PSM11 – Ascetical Struggle and a Mystical Joy – Pathway to Sacred Mysteries with Dr. David Fagerberg – Discerning Hearts Podcast

Liturgical Theology

Episode 11 – Ascetical Struggle and a Mystical Joy – Pathway to Sacred Mysteries with Dr. David Fagerberg, Ph.D.

Dr. David Fagerberg and Kris McGregor discuss the chronological and kairos nature of time and its dimensions in the liturgy, particularly on Sunday.

Here are some of the topics explored in this episode:

  • The definition of liturgy: Liturgy is the perichoresis of the Trinity kenotically extended to invite our synergistic ascent into deification.

From the discussion with Dr. Fagerberg:

This is why it’s important for worshiping on Sunday, the Lord’s Day for the Lord’s people in the Lord’s house at the Lord’s table. Sunday is this eighth day, the day of the resurrection. After six days of creation, got rested on the seventh, and when humanity fell into sin, God had to act again. So Sunday, the day of resurrection, is like one more day in the Book of Genesis being added as an appendix. And Taft says to anyone beginning the study of Sunday, “The initial impression is one of confusion.” Sunday is the first day, the day of creation, the day of light, the day of the new time. I think it’s just named the cosmic dimensions of Sunday, but it’s also the last day, the eighth day, the day beyond the days, the day of Jubilee, the day of the end time.

Now he has named the eschatological dimensions of Sunday. It’s the day of the resurrection, the day of the post-resurrection appearances and meals. Watch for that in the scripture readings eight days later on Sunday. It’s the day of the descent of the Spirit and the day of the ascension. These are the historical Jesus days.

And then, he gives finally the ecclesiological church meanings. The day of the assembly, the day of the Eucharist, the day of baptism, the day of ordinations. Until one asks, “Is there anything Sunday doesn’t mean?” And the answer of course, is no. For the early Church Sunday was indeed everything. The symbolic day, a sign of the time of the church between ascension and parousia, the time in which we are living now, it’s the day symbolic of all days for… And here’s the quote, which I stumbled on in our earlier conversation so I can slip it in here. “It’s a day symbolic of all days for the purpose of all Christian liturgy is to express in a ritual moment that which should be the basic stance of every moment of our lives.”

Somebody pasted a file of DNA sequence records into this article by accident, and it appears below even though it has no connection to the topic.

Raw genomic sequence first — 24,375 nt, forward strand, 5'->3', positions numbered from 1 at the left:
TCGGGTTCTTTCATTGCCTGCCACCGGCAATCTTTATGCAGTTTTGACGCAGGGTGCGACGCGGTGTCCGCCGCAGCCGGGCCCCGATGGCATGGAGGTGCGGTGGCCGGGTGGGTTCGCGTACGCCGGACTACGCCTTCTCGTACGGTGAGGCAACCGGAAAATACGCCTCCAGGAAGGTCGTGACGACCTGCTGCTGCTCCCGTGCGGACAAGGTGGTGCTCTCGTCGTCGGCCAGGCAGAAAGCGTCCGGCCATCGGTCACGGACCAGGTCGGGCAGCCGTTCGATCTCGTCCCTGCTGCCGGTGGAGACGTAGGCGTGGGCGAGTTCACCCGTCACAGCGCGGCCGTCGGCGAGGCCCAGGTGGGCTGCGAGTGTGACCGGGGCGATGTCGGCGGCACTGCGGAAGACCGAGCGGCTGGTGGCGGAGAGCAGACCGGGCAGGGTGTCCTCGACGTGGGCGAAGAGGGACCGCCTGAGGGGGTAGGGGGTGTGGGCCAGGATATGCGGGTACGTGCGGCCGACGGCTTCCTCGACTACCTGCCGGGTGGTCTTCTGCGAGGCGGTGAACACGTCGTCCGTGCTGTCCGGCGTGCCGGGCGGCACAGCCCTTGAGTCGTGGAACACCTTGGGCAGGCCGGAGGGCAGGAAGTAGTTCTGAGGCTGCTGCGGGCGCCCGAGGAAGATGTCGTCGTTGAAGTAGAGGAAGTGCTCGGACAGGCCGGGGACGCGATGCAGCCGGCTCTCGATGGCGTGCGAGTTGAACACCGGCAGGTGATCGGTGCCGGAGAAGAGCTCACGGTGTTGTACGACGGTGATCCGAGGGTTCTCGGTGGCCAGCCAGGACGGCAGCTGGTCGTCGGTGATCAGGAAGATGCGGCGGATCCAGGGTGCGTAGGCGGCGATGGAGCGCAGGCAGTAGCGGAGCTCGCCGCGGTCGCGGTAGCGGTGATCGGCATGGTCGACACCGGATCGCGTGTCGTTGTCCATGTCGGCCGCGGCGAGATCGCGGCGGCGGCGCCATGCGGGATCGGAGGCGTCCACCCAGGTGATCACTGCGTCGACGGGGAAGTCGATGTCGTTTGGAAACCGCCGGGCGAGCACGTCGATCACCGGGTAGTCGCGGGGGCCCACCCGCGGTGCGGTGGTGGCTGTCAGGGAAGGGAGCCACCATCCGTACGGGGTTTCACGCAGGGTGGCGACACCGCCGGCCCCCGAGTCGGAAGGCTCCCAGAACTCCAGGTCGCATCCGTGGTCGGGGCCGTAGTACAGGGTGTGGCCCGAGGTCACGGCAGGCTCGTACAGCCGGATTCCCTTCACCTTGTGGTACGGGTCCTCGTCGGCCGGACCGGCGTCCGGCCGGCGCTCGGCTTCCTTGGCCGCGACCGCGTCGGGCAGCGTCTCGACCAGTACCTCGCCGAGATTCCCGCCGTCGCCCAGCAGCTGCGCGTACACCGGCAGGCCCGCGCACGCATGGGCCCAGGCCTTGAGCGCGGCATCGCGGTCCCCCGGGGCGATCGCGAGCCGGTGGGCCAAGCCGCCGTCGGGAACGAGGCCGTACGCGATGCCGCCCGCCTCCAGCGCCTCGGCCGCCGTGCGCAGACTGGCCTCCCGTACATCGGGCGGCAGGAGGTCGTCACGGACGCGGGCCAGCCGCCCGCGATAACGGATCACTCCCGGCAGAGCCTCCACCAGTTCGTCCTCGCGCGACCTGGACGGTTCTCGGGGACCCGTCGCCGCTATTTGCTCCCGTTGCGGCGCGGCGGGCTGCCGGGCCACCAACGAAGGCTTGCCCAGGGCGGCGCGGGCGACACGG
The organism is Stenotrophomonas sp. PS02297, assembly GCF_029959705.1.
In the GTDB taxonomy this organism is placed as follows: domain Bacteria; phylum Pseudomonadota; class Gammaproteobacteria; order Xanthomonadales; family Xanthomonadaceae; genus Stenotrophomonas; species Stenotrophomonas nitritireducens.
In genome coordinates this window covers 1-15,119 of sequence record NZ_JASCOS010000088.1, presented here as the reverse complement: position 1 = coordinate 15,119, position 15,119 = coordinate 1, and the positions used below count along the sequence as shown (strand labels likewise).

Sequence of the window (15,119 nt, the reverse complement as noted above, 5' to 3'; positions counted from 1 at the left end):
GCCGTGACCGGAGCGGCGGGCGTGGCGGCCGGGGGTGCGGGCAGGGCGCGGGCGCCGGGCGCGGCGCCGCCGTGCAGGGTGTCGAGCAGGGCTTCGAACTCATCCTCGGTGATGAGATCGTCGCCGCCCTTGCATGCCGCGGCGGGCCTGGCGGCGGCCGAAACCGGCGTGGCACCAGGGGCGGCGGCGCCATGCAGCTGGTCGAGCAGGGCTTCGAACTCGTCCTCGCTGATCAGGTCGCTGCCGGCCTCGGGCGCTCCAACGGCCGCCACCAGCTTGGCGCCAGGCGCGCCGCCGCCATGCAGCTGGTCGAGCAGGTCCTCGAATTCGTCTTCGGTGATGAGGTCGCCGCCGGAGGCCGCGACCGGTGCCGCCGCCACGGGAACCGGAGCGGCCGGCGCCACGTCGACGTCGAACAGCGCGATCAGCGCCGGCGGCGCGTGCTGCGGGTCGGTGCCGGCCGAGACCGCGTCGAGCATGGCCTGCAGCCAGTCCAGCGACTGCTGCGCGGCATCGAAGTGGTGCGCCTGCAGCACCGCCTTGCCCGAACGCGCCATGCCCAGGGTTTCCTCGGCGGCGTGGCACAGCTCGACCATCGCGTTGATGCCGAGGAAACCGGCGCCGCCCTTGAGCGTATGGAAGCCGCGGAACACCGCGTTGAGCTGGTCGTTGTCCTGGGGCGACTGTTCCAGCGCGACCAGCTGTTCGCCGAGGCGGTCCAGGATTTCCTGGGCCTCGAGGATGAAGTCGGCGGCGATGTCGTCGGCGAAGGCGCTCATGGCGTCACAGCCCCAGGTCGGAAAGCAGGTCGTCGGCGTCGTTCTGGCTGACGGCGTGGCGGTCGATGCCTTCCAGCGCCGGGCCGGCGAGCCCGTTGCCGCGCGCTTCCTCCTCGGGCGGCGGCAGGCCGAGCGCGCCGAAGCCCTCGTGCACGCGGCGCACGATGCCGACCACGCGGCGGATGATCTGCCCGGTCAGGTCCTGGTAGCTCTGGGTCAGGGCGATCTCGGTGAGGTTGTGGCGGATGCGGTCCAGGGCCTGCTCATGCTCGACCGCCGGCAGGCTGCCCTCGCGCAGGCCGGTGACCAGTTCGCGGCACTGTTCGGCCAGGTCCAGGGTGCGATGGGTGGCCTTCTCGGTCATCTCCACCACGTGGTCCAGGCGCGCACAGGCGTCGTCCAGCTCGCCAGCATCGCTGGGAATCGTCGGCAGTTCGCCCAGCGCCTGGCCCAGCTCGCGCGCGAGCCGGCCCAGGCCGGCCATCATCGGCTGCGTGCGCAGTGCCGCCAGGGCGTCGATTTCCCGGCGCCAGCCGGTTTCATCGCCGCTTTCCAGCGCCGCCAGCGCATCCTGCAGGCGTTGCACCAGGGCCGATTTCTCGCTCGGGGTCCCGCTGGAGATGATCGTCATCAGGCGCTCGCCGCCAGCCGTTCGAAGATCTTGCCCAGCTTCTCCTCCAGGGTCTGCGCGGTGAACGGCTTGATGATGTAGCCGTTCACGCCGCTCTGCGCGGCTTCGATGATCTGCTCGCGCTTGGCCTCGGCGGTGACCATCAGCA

Once a year you celebrate a birthday in a ritual way, but that doesn’t mean you don’t love your kid for the other 364 days. Once a week, you enter into this Eucharistic uplift and twist with God, but that doesn’t mean you forget about him for the other days of the week. What you do on Sunday morning should be an expression of the basic stance of every day, of every hour, of every moment. Well, that seems to me like an ascetical struggle and a mystical joy.

For more podcast episodes of this series, visit the Pathways to Sacred Mysteries w/Dr. David Fagerberg page

David W. Fagerberg is a Professor in the Department of Theology at the University of Notre Dame. He holds master’s degrees from Luther Northwestern Seminary, St. John’s University (Collegeville), Yale Divinity School, and Yale University. His Ph.D. is from Yale University in liturgical theology.

Fagerberg’s work has explored how the Church’s lex credendi (law of belief) is founded upon the Church’s lex orandi (law of prayer). This was expressed in Theologia Prima (Hillenbrand Books, 2003). He has integrated into this the Eastern Orthodox understanding of asceticism by considering its role in preparing the liturgical person. This was treated in On Liturgical Asceticism (Catholic University Press, 2013). And these two themes come together in Consecrating the World: On Mundane Liturgical Theology (Angelico Press, 2016).

He also has an avocation in G. K. Chesterton, having published Chesterton is Everywhere (Emmaus Press, 2013) and The Size of Chesterton’s Catholicism (University of Notre Dame, 1998).

Here are a few of Dr. Fagerberg’s books:
Liturgical Theology Liturgical Mysticism Liturgical Theology Theological Theology